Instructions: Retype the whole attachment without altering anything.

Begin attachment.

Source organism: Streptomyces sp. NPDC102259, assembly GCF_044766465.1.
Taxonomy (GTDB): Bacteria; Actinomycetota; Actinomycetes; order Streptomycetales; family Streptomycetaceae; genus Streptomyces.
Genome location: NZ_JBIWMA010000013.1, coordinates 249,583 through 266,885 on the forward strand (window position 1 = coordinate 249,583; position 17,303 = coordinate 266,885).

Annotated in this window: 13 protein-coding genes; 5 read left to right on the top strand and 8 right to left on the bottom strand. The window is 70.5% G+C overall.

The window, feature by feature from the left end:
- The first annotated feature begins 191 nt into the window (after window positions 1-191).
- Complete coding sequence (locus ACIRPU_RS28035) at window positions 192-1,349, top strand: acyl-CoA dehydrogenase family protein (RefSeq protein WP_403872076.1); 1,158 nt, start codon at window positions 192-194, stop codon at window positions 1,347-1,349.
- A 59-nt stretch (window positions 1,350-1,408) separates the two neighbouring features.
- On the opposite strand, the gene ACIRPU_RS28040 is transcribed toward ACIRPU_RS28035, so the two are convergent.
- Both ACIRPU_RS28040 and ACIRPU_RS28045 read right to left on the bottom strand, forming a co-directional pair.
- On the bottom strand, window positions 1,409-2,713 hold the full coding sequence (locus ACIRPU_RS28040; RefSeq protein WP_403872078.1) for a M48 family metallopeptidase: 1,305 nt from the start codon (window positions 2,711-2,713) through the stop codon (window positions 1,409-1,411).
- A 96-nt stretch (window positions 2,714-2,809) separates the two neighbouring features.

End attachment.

Source organism: Streptomyces sp. NPDC102259, assembly GCF_044766465.1.
Taxonomy (GTDB): Bacteria; Actinomycetota; Actinomycetes; order Streptomycetales; family Streptomycetaceae; genus Streptomyces.
Genome location: NZ_JBIWMA010000013.1, coordinates 249,583 through 266,885 on the forward strand (window position 1 = coordinate 249,583; position 17,303 = coordinate 266,885).

Annotated in this window: 13 protein-coding genes; 5 read left to right on the top strand and 8 right to left on the bottom strand. The window is 70.5% G+C overall.

The window, feature by feature from the left end:
- The first annotated feature begins 191 nt into the window (after window positions 1-191).
- Complete coding sequence (locus ACIRPU_RS28035) at window positions 192-1,349, top strand: acyl-CoA dehydrogenase family protein (RefSeq protein WP_403872076.1); 1,158 nt, start codon at window positions 192-194, stop codon at window positions 1,347-1,349.
- A 59-nt stretch (window positions 1,350-1,408) separates the two neighbouring features.
- On the opposite strand, the gene ACIRPU_RS28040 is transcribed toward ACIRPU_RS28035, so the two are convergent.
- Both ACIRPU_RS28040 and ACIRPU_RS28045 read right to left on the bottom strand, forming a co-directional pair.
- On the bottom strand, window positions 1,409-2,713 hold the full coding sequence (locus ACIRPU_RS28040; RefSeq protein WP_403872078.1) for a M48 family metallopeptidase: 1,305 nt from the start codon (window positions 2,711-2,713) through the stop codon (window positions 1,409-1,411).
- A 96-nt stretch (window positions 2,714-2,809) separates the two neighbouring features.